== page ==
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Scientists Looking For Connection Between Zika And Guillian Barre Syndrome

PITTSBURGH (KDKA) - A neurologic condition called Guillian Barre Syndrome has been noted in higher numbers where there has been Zika virus, seven times the number of expected cases in some parts of Brazil.

"Usually it occurs about two to four weeks after you get a cold or a flu-like illness," says Allegheny General Hospital neurologist Dr. George Small.

The body attacks its own nerves, leading to weakness and tingling. This tends to spread from the ends of both legs and arms, up to the trunk.

"About 20 percent of cases, it takes a long time to get back to walking again because it causes weakness," says Dr. Small, "About 20 percent of patients are not able to breathe on their own, and require a machine to help them breathe."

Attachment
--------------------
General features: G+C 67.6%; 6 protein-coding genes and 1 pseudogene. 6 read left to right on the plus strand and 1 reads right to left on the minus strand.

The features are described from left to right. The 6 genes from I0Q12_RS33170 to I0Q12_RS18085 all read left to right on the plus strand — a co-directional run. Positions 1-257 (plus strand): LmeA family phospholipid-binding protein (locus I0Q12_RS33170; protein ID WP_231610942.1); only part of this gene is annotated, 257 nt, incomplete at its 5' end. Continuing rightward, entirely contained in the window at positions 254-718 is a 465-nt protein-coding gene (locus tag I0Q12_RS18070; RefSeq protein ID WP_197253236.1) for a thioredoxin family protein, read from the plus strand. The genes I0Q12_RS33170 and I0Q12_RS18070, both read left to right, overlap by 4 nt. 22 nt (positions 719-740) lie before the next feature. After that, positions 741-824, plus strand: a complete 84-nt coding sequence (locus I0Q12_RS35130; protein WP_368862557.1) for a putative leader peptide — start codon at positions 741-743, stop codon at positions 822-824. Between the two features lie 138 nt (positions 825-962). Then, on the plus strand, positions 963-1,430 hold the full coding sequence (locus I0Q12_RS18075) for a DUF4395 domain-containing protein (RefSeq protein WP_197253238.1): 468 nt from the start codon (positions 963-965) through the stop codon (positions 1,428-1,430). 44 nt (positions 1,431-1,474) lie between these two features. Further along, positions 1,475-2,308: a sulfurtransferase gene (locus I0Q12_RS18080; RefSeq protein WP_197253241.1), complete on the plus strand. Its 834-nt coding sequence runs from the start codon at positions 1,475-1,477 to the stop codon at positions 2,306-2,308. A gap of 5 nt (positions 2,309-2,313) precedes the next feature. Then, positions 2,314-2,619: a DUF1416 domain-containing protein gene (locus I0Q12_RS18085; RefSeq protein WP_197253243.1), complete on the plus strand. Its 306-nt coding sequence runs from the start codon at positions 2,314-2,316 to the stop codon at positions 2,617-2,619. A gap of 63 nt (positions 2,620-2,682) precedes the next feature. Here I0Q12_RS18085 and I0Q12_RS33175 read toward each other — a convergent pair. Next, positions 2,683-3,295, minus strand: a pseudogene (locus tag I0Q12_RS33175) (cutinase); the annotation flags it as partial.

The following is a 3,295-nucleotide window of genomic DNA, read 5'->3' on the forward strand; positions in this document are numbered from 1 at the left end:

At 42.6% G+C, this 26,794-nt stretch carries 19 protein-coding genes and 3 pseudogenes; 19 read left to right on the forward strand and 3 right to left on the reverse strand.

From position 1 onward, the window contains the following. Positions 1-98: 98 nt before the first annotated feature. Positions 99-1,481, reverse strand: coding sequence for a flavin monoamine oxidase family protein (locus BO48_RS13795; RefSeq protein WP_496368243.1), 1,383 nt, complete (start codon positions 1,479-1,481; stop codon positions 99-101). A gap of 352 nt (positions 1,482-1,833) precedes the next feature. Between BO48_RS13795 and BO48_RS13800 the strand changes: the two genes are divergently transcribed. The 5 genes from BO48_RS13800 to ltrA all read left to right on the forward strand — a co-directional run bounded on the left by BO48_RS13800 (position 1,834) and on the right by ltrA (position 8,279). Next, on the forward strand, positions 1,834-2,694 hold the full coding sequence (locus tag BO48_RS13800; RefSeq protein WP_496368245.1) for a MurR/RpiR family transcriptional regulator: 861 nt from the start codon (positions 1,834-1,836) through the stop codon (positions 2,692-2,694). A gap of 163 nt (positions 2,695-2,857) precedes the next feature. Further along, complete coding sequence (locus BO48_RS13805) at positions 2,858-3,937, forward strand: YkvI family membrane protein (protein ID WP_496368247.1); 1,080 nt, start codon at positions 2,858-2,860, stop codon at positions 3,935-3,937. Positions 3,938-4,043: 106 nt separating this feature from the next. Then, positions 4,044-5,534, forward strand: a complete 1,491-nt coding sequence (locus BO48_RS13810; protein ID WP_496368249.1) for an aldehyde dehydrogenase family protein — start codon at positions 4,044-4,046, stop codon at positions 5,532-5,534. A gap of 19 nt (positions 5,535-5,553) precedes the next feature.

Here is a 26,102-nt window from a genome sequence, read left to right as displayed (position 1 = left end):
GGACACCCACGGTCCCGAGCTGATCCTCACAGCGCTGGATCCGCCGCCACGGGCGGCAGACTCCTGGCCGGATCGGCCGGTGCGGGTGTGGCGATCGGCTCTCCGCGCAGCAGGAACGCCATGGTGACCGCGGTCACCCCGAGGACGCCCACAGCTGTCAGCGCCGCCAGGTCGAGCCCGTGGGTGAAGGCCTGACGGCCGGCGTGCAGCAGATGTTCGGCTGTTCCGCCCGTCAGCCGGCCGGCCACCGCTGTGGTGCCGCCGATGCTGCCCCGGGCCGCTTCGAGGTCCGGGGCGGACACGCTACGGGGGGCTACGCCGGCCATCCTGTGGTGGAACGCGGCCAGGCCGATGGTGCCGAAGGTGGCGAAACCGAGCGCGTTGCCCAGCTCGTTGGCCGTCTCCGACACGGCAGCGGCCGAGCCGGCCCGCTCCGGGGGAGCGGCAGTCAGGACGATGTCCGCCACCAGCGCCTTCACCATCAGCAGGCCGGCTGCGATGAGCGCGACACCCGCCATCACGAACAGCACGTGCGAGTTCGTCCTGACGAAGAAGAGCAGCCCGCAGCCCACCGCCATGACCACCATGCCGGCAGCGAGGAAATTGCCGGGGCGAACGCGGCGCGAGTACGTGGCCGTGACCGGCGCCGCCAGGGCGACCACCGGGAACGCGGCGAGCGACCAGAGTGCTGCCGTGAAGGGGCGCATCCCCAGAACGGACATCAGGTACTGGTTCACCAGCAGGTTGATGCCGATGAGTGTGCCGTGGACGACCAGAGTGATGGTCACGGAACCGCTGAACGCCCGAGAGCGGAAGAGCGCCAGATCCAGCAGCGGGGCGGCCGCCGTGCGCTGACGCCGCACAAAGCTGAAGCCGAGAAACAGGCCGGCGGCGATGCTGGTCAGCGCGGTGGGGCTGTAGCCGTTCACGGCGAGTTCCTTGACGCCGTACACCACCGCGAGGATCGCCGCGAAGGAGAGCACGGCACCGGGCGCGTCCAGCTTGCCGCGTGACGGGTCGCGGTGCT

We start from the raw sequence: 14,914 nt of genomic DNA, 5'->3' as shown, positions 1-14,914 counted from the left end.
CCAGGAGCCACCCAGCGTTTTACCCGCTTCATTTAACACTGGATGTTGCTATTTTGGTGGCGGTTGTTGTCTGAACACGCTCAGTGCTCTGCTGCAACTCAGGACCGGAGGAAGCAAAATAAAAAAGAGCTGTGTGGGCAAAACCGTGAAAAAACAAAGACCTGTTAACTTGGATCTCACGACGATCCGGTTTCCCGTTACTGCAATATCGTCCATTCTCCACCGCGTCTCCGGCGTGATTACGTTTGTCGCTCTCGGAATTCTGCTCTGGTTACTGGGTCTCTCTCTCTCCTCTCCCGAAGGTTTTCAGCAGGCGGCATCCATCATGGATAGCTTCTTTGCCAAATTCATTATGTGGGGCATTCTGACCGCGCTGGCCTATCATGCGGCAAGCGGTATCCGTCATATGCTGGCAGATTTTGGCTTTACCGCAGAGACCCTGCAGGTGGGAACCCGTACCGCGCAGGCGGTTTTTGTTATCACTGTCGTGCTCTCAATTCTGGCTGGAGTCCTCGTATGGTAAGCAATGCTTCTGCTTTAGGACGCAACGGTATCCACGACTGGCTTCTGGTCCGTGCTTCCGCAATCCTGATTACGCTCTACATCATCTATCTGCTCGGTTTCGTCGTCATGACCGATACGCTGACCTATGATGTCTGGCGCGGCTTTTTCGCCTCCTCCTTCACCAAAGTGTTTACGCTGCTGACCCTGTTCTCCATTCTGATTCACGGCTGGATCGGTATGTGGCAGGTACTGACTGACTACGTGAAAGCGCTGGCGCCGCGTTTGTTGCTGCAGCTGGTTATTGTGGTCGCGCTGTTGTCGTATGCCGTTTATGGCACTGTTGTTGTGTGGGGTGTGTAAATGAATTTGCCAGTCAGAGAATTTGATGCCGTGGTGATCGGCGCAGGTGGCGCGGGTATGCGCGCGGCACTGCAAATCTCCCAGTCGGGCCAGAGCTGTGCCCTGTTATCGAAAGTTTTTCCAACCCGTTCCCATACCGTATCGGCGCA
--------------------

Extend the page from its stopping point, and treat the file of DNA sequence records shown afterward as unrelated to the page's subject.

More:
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You also lose reflexes, the kind that happen when the doctor taps on your knee or ankle.

A doctor will have a pretty good idea that you have Guillain Barre Syndrome after examining you. But a diagnostic test is a spinal tap. The lab will find a high protein in the spinal fluid out of proportion to any inflammation there.

In addition to this supportive lab test, a nerve and muscle test will have certain abnormalities pointing to Guillain Barre.

While no definite cause and effect has been established between Zika and this nerve problem, doctors are being alert.

"We might be depending on who's disembarking from ships and planes," says Dr. Small. "I'd say we see five or six a year. We're going to be on the lookout for more cases of Guillain Barre Syndrome in the Pittsburgh area."

For the vast majority of people with Guillain Barre syndrome, the symptoms eventually all go away. But some reports from Brazil describe otherwise healthy young people struck by this still having trouble six months later.

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